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Shin Splints. What are they and how do I fix them?

April 10, 2016

 

What are shin splints?

 

Shin splints, the catch-all term for lower leg pain that occurs below the knee either on the front outside part of the leg (anterior shin splints) or the inside of the leg (medial shin splints), are the bane of many athletes. They often plague beginning runners who do not build their mileage gradually enough or seasoned runners who abruptly change their workout regimen, adding a sudden increase in the frequency, duration and/or intensity of activity, or switching from running on flat surfaces to hills. Runners with flat feet and those running in poor shoes or with poor form are also more likely to develop shin splints, otherwise known as Medial Tibial Stress Syndrome.

 

However shin pain doesn't always mean you have shin splints. It might be a sign of some other problem.

 

Two conditions that are sometimes mistakenly diagnosed as shin splints are:

Compartment Syndrome. Swelling or hypertrophy of muscles within a closed compartment creates pressure and is characterised by pain on the anterior (outside) part of the lower leg. To diagnose this condition, special techniques are used to measure the amount of pressure. Sometimes surgical "decompression" is required. The symptoms of compartment syndrome include leg pain, unusual nerve sensations, and eventually muscle weakness.

Stress Fractures. This is an incomplete crack in the bone, and is a far more serious injury than shin splints, but may also accompany them. The pain of shin splints is more generalized than that of a stress fracture.  Press your fingertips along your shin, and if you can find a definite spot of sharp pain, it's a sign of a stress fracture. Additionally, stress fractures often feel better in the morning because the bone has rested all night whereas shin splints often feel worse in the morning because the soft tissue tightens overnight. Shin splints are also irritated when you flex your ankle up or down, depending on which muscles are aggravated.  A bone scan or MRI is the definitive tool for diagnosing a stress fracture. However, there are clues you can look for that will signal whether or not you should get further imaging and your Osteopath can help with this diagnosis.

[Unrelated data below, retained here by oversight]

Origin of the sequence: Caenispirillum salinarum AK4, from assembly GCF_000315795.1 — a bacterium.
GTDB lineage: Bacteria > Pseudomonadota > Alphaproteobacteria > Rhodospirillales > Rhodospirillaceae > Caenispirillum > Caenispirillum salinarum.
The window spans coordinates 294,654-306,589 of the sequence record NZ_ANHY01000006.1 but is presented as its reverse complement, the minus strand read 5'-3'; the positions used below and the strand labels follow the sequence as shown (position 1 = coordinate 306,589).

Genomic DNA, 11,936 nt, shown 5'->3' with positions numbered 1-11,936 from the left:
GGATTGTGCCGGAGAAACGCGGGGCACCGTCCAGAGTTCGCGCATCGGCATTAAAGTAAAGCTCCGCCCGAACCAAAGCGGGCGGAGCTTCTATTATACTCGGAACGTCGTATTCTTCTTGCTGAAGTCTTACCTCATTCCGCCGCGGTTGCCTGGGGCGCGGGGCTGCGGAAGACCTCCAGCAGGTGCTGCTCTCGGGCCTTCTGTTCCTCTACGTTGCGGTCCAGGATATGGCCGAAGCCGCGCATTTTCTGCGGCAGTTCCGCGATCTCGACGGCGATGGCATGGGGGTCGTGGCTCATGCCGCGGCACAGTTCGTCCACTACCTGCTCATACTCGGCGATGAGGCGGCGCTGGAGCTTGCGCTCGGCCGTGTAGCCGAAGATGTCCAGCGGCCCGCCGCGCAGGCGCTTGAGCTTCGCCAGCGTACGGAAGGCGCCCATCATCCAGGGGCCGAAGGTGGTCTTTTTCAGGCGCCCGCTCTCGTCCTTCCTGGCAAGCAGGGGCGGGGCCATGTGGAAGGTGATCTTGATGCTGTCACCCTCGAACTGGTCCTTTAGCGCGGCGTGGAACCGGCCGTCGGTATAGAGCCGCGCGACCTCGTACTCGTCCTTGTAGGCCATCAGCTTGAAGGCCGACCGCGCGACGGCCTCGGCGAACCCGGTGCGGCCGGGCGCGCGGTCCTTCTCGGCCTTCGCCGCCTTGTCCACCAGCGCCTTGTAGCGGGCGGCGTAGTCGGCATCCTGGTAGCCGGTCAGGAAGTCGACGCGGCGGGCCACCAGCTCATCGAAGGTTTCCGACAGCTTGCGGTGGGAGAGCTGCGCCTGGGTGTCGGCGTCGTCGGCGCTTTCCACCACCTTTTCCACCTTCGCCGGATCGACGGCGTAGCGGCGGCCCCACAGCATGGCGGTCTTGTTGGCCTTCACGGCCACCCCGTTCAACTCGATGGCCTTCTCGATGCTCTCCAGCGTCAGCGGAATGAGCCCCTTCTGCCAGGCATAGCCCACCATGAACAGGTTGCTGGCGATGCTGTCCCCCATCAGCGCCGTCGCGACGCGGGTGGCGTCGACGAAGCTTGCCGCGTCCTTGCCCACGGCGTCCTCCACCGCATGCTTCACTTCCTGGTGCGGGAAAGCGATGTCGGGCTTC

What are the causes?

 

The cause of shin splints can be summarised as “too much, too soon”. MTSS most often occurs in athletes who increase their mileage too quickly, the intensity or duration of their training; or change their running surface too dramatically and/or too abruptly.

 

Other common causes are worn-out footwear, running on hard or uneven surfaces, and even excessive stress placed on one side of the body from running on cambered roads or always in the same direction on a track.

 

Tight and/or weak calves leads to premature muscle fatigue resulting in altered running mechanics, as does inflexibility and imbalance of the quadriceps and hamstring muscles. Strong ‘core’ muscles and good pelvic stability are important for maintaining proper mechanics between the spine, hips and legs. Being ‘knock-kneed’ or ‘bow-legged’, having flat or over-pronated feet and leg-length discrepancies can also increase the likelihood of TSS.
All these biomechanical causes and more, can be evaluated and treated by your Osteopat
h.

 

 

 

What can I do to prevent them?

 

Getting help and guidance before embarking on a new training regime is always helpful. A detailed examination and evaluation by your Osteopath before you change your routine or start something new, is always a good idea. But here are a few things that can help along the way.

 

  • Choose the right shoes.  Wear footwear that suits your sport. If you’re a runner, replace your shoes about every 400 to 600 kilometers. Get fitted by trained fitters like those found at Complete Feet and Active Feet. Preferred brands are Asics, Brooks and New Balance.
     

  • Consider arch supports.  Arch supports can help prevent the pain of shin splints, especially if you have flat arches.